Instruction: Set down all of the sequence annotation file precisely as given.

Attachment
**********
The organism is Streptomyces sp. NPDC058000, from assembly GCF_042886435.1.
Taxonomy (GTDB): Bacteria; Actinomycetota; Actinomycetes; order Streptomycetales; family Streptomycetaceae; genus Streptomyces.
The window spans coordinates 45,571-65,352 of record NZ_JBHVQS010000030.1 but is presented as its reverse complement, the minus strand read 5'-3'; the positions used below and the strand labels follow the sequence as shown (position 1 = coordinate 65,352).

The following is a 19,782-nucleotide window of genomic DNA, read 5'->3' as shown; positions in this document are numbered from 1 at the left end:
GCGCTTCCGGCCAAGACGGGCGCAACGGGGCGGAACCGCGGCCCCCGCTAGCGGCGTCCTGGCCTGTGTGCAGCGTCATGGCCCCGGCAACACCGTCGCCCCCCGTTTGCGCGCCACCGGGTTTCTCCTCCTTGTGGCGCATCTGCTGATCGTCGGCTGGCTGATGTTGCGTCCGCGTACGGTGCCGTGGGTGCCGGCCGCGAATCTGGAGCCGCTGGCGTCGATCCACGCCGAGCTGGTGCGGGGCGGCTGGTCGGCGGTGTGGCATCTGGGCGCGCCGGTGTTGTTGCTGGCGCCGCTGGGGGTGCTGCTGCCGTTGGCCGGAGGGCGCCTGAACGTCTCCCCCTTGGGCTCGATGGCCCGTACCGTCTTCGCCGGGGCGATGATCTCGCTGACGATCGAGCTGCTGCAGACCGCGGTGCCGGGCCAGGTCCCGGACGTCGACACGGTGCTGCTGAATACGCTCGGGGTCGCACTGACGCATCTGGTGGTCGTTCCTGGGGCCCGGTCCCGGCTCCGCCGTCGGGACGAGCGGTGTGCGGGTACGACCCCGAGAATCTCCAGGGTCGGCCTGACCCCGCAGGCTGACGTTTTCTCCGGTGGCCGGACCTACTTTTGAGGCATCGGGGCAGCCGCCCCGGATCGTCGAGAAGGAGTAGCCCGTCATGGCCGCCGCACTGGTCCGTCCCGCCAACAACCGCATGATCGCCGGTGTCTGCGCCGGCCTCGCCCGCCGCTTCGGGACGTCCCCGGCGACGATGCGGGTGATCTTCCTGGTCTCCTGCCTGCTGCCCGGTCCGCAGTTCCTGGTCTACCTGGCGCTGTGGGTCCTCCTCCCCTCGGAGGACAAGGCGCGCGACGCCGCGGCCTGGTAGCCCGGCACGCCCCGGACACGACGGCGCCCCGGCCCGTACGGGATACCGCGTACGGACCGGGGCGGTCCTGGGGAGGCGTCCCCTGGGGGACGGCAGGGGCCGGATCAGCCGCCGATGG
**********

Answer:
The organism is Streptomyces sp. NPDC058000, from assembly GCF_042886435.1.
Taxonomy (GTDB): Bacteria; Actinomycetota; Actinomycetes; order Streptomycetales; family Streptomycetaceae; genus Streptomyces.
The window spans coordinates 45,571-65,352 of record NZ_JBHVQS010000030.1 but is presented as its reverse complement, the minus strand read 5'-3'; the positions used below and the strand labels follow the sequence as shown (position 1 = coordinate 65,352).

The following is a 19,782-nucleotide window of genomic DNA, read 5'->3' as shown; positions in this document are numbered from 1 at the left end:
GCGCTTCCGGCCAAGACGGGCGCAACGGGGCGGAACCGCGGCCCCCGCTAGCGGCGTCCTGGCCTGTGTGCAGCGTCATGGCCCCGGCAACACCGTCGCCCCCCGTTTGCGCGCCACCGGGTTTCTCCTCCTTGTGGCGCATCTGCTGATCGTCGGCTGGCTGATGTTGCGTCCGCGTACGGTGCCGTGGGTGCCGGCCGCGAATCTGGAGCCGCTGGCGTCGATCCACGCCGAGCTGGTGCGGGGCGGCTGGTCGGCGGTGTGGCATCTGGGCGCGCCGGTGTTGTTGCTGGCGCCGCTGGGGGTGCTGCTGCCGTTGGCCGGAGGGCGCCTGAACGTCTCCCCCTTGGGCTCGATGGCCCGTACCGTCTTCGCCGGGGCGATGATCTCGCTGACGATCGAGCTGCTGCAGACCGCGGTGCCGGGCCAGGTCCCGGACGTCGACACGGTGCTGCTGAATACGCTCGGGGTCGCACTGACGCATCTGGTGGTCGTTCCTGGGGCCCGGTCCCGGCTCCGCCGTCGGGACGAGCGGTGTGCGGGTACGACCCCGAGAATCTCCAGGGTCGGCCTGACCCCGCAGGCTGACGTTTTCTCCGGTGGCCGGACCTACTTTTGAGGCATCGGGGCAGCCGCCCCGGATCGTCGAGAAGGAGTAGCCCGTCATGGCCGCCGCACTGGTCCGTCCCGCCAACAACCGCATGATCGCCGGTGTCTGCGCCGGCCTCGCCCGCCGCTTCGGGACGTCCCCGGCGACGATGCGGGTGATCTTCCTGGTCTCCTGCCTGCTGCCCGGTCCGCAGTTCCTGGTCTACCTGGCGCTGTGGGTCCTCCTCCCCTCGGAGGACAAGGCGCGCGACGCCGCGGCCTGGTAGCCCGGCACGCCCCGGACACGACGGCGCCCCGGCCCGTACGGGATACCGCGTACGGACCGGGGCGGTCCTGGGGAGGCGTCCCCTGGGGGACGGCAGGGGCCGGATCAGCCGCCGATGG